NAWILIWILI — A flood of relief flowed through the yard Wednesday morning ahead of the opening of emergency food pickup at the Kaua‘i Independent Food Bank warehouses.
“They didn’t want pictures,” said Jennifer Ihara-Takase of Deja Vu Surf Hawai‘i. “They know you so they came early. This is just what we could collect.”
The collection of coins that threatened to rip through its plastic bag and a few bagfuls of groceries made up the collection results from the stores that had their food drive interrupted when the stay-at-home mandates generated by COVID-19 forced the stores’ closure.
“The food drive, originally scheduled to launch the Kaua‘i Independent Food Bank’s Spring Healthy Food and Fund Drive, we don’t worry about at this time,” said Kelvin Moniz, KIFB executive director. “The important thing is to get food out to people to help them survive during this time of high unemployment and confusion caused by the pandemic.”
Hot on the heels of the Deja Vu team, Lilibeth Fostanes waited to unload her van containing more than 500 pounds of bananas, including varieties like the Williams, ice cream and apple.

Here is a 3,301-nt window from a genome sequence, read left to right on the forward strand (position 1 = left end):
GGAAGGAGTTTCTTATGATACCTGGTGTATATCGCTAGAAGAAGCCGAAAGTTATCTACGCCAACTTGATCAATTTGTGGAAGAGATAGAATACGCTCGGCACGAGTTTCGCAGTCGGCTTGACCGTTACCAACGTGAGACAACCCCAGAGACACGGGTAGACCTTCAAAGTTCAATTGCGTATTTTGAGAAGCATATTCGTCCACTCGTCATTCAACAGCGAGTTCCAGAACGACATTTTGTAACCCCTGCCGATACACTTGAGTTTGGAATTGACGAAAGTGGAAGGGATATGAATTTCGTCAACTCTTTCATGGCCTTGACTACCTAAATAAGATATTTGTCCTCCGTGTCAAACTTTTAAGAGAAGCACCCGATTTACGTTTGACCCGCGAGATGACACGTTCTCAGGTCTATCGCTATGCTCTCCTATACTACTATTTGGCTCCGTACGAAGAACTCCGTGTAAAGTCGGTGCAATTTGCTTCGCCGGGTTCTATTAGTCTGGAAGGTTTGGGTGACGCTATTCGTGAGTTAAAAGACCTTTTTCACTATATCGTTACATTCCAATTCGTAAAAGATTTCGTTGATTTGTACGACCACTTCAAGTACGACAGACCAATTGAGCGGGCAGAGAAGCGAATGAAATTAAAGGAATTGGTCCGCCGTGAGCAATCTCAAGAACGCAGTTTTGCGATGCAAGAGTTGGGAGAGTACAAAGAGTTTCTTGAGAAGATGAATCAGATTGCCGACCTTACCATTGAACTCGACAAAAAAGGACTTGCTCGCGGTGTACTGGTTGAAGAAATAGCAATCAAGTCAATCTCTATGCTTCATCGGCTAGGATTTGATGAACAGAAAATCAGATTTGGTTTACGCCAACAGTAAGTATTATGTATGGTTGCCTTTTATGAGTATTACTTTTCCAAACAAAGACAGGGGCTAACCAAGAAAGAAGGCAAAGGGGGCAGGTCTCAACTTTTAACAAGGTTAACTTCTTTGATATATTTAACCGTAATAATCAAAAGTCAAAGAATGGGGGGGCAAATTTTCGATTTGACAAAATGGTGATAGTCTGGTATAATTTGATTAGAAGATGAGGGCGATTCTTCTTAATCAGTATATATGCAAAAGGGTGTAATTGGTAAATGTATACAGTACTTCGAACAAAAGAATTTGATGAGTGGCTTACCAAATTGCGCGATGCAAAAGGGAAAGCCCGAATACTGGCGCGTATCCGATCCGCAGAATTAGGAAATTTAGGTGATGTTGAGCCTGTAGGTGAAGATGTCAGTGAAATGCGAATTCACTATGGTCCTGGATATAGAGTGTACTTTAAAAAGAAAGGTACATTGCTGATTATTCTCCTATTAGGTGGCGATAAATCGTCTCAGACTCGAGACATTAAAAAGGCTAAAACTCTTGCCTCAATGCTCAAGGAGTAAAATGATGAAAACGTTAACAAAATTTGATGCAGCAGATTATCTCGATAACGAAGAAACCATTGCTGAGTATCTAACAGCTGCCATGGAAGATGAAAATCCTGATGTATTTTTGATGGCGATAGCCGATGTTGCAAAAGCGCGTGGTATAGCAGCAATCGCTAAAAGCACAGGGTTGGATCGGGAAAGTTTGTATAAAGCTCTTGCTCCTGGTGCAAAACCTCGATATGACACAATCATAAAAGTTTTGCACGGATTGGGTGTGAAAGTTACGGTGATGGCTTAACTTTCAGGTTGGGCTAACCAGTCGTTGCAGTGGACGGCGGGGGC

“My father planted these trees,” said Fostanes, a vendor at local farmers’ markets. “We got ice cream banana. The tourists like these. And we have Williams, and the best one, apple bananas.”
The batch was acquired through the recently-announced award by the Kaua‘i County Farm Bureau, where the food bank orders locally-grown fruits and vegetables from farmers to a ceiling of $5,000.
That transaction barely completed, a Tropical Fish van rolled into the parking area.
When the doors opened, Moniz was greeted by four big cartons containing 430 pounds of frozen, cut blue marlin that was donated to the food bank’s relief efforts.
“This is really good, having it cut into blocks,” Moniz said. “Blue marlin is easy to prepare and cook. Having it cut can fit into any agency preparing hot meals to use this.”
Between the contributions added to the food relief, Moniz pointed out a folding roller conveyor that was provided for the food bank’s use by the closure of Pier 1.
“This definitely helps us when we need to move all those boxes of food like the ones for the county’s food distribution that will take place Saturday in Kapa‘a,” Moniz said. “Before we got this, everything was moved by hand. This makes it a lot easier, with less strain on the body.”
More contributions are scheduled for the week, when Kaua‘i’s credit unions will deliver the results of its annual food drive. There is also a food-drive collection delivery hosted by Kaua‘i Transportation Security Administration workers scheduled for later in the week.
Dennis Fujimoto, staff writer and photographer, can be reached at 245-0453 or firstname.lastname@example.org.